In addition to Gov. Romney’s promise that he would not remove the deferred action status given to illegal aliens under the current Administration, he also vowed to have his own immigration reform plan in place before the illegal aliens’ two-year deferment period is up.  “I actually will propose a piece of legislation which will reform our immigration system to improve legal immigration so people don’t have to hire lawyers to figure out how to get here legally,” Romney said. (Denver Post, Oct. 1, 2012)

President Obama’s campaign responded by calling Governor Romney’s position extreme.  “Mitt Romney has made it clear: He would not continue the administration’s policy that provides temporary reprieve from deportation for young people who were brought here through no fault of their own,” said Gabriela Domenzain, the Obama campaign’s director of Hispanic press. “This is unacceptable and just another example of how he is the most extreme presidential candidate on immigration in modern history.” (Boston Globe, Oct. 2, 2012; see also Politico, Oct. 2, 2012)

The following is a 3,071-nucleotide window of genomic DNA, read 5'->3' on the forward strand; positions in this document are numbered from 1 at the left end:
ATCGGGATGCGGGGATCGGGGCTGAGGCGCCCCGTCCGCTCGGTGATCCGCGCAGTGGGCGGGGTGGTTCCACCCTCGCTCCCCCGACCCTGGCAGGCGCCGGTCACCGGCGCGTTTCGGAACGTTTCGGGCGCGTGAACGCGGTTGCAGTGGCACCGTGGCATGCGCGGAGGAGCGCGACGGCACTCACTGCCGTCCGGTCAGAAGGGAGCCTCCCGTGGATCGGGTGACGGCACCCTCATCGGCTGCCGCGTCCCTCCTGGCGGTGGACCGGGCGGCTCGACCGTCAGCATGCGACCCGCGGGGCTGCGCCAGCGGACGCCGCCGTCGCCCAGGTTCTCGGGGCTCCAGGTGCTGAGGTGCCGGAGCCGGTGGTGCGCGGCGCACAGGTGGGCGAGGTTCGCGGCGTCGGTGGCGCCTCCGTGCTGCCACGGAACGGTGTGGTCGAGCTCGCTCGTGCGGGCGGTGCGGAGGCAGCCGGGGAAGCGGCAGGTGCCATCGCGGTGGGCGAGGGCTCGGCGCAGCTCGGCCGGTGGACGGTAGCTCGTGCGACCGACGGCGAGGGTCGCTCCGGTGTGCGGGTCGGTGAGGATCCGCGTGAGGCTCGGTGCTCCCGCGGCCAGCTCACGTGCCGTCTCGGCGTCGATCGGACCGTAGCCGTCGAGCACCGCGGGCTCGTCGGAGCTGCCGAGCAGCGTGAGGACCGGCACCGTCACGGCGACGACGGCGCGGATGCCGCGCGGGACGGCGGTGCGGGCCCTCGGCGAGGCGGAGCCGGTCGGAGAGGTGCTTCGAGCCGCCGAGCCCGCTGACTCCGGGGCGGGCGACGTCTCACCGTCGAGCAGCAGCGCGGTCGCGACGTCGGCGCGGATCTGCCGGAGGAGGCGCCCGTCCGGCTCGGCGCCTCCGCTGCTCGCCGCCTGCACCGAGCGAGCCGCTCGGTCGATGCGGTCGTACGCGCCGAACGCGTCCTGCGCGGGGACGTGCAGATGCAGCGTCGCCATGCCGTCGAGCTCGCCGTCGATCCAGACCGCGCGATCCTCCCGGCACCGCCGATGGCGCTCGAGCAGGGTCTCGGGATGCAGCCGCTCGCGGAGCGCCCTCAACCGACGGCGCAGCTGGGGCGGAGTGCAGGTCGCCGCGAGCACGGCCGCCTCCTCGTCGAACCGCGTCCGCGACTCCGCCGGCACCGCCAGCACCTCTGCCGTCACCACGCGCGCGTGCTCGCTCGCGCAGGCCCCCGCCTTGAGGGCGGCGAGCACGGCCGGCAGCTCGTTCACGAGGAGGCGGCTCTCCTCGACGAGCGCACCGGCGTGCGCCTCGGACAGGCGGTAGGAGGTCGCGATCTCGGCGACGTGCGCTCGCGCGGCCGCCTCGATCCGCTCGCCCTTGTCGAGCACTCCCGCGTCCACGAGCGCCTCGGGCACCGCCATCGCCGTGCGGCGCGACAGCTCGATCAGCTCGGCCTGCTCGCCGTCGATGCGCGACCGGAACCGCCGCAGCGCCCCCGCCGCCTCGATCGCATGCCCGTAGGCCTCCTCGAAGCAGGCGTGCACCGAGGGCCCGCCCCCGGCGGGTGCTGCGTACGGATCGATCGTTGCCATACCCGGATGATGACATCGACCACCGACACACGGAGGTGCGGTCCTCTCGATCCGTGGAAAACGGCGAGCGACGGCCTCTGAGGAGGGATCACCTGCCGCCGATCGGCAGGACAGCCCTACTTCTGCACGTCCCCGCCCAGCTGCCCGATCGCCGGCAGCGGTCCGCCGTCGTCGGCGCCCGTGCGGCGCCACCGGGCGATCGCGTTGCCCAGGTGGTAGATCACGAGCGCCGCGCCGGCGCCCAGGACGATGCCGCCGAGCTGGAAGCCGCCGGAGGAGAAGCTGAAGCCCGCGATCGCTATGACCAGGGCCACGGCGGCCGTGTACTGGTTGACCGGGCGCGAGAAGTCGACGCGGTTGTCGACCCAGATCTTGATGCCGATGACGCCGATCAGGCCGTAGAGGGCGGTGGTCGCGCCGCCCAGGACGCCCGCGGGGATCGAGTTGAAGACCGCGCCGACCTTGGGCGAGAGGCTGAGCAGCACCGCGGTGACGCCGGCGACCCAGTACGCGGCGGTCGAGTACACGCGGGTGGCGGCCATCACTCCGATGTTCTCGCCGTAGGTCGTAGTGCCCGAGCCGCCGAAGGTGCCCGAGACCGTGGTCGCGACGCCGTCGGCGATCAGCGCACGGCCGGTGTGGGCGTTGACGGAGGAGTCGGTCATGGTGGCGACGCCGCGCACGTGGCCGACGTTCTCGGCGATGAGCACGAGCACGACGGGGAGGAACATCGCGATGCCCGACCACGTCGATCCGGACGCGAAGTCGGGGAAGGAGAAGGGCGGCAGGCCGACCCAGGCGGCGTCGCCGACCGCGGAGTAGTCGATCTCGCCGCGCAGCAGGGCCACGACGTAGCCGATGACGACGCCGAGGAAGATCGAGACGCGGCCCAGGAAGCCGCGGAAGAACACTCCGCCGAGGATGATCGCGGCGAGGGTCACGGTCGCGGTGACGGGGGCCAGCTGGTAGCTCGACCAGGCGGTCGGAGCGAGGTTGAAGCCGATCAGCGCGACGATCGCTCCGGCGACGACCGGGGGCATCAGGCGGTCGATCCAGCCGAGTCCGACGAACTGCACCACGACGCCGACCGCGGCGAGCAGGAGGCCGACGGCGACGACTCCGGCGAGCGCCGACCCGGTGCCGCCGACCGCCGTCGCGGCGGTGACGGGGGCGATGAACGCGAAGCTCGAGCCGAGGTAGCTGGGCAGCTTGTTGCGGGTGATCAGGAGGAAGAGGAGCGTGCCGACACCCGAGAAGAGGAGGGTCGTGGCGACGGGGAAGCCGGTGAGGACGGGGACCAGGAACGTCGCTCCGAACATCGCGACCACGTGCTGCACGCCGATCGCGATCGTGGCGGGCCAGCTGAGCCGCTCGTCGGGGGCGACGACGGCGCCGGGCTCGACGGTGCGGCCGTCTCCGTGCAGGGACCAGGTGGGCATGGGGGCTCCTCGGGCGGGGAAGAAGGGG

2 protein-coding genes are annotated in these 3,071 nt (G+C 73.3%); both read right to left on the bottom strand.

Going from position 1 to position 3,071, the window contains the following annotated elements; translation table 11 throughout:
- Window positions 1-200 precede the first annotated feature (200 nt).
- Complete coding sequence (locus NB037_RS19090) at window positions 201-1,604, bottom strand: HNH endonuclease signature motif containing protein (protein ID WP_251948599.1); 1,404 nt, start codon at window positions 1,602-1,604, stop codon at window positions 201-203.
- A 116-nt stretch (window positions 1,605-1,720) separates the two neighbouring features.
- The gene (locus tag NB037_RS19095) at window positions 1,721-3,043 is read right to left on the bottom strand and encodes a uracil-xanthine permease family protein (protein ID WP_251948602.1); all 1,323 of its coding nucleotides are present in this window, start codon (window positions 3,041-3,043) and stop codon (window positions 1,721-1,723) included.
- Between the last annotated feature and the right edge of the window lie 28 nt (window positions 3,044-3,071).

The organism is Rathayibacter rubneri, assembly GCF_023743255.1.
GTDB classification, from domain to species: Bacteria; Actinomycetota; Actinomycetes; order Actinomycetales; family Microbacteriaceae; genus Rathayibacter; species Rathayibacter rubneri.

LAPD Chief to Ignore Immigration Detainers

Los Angeles Police Department (LAPD) Chief Charlie Beck announced Thursday he hopes to stop LAPD officers from honoring requests made by Immigration and Customs Enforcement (ICE) to transfer custody of illegal aliens arrested for “low-level” crimes so that they may be deported. (Los Angeles Times, Oct. 4, 2012; see also FAIR Blog, Oct. 5, 2012)

The proposal comes just days after California Governor Jerry Brown vetoed AB 1081 (called the TRUST Act by supporters), legislation that would have prohibited law enforcement state-wide from honoring ICE detainers unless the alien has been convicted of or is in custody for a serious or violent felony. (See AB 1081 at §2; see also FAIR Legislative Update, Oct. 2, 2012)

But despite Governor Brown’s veto of AB 1081, Police Chief Beck intends to implement the legislation locally.  According to Chief Beck, honoring such detainers erodes the public trust of law enforcement among Hispanic communities. “It strikes me as somebody who runs a police department that is 45% Hispanic and polices a city that is at least that, that we need to build trust in these communities and we need to build cooperation or we won’t be prepared,” Beck said. (Los Angeles Times, Oct. 4, 2012) “So it’s my intent, by issuing this change in procedures, that we gain this trust back,” he continued. (New York Times, Oct. 4, 2012)